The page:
After ridding Western lands of thousands of wild mustangs at the request of corporate interests, the Bureau of Land Management now is worried about the price of its programs. Excerpted from an article by Andrew Cohen for The Atlantic.
It surely cannot be easy these days being Joan Guilfoyle, the (relatively) new director of the Bureau of Land Management’s Wild Horse and Burro Program. On the one hand she works for a federal agency, the Interior Department, which is largely beholden to the powerful industries it is supposed to regulate. And on the other hand, she is responsible, under federal law and policy, for ensuring the survival and management of the nation’s wild horses at a time when relentless political and economic forces threaten to decimate the herds.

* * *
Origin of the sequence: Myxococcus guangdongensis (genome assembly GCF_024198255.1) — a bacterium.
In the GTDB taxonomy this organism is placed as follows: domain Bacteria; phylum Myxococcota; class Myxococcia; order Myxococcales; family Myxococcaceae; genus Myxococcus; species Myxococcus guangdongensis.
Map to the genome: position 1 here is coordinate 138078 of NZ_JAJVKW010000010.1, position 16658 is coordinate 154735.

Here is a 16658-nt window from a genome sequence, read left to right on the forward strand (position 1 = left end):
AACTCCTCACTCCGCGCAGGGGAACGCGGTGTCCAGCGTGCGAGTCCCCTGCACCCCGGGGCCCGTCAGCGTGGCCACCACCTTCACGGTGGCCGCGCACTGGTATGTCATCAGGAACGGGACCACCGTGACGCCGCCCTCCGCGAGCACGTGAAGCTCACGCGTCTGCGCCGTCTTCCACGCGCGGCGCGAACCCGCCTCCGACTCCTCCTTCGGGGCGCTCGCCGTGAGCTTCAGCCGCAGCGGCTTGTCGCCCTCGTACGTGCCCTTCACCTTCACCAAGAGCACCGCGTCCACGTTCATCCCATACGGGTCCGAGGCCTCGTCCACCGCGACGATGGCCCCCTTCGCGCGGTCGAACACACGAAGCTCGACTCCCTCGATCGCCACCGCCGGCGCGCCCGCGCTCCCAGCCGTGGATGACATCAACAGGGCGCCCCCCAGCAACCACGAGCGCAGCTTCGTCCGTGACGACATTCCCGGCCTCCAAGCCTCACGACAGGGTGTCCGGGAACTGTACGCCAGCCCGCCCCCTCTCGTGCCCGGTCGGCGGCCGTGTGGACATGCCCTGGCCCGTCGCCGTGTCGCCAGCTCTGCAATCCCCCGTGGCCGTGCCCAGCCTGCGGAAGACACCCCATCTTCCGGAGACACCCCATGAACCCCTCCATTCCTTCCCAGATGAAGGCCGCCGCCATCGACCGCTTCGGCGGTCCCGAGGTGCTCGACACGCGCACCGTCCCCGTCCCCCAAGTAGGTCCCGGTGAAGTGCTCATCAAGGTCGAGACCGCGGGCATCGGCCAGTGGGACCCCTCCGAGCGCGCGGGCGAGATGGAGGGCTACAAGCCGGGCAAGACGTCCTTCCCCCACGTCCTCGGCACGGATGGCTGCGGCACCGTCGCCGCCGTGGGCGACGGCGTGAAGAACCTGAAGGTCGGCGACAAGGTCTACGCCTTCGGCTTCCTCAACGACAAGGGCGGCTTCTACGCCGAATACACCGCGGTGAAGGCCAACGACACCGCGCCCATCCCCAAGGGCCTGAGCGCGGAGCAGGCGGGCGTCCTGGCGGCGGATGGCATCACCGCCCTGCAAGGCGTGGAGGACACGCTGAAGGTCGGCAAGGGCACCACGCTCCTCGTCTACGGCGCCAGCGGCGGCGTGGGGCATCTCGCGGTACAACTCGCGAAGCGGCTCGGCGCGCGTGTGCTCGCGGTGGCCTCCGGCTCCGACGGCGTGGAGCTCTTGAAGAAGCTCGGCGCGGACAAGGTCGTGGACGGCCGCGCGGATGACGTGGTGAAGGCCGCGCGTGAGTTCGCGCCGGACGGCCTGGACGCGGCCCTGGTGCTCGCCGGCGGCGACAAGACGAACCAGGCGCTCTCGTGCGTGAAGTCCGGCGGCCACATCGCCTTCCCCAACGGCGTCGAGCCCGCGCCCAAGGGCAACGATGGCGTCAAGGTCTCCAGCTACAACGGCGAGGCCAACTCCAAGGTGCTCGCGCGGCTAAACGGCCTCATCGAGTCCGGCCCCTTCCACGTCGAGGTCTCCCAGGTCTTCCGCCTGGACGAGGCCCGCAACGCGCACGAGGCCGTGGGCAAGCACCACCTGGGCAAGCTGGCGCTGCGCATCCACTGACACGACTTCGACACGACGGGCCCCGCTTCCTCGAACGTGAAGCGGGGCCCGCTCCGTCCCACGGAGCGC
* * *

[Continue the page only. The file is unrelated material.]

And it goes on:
“It’s tricky, and it’s hard,” Guilfoyle said last fall in an interview shortly after she assumed her post. “There are a lot of emotions around it, a lot of different opinions.” Indeed, there are. The ranchers and farmers and miners and oilmen see the wild horses as feral pests that should be gone from public and private land. Wild horse advocates see the herds as victims of faulty science, special interests, and spineless federal and state officials. There is, they say, plenty of public land out West where the horses could freely, and safely, roam.
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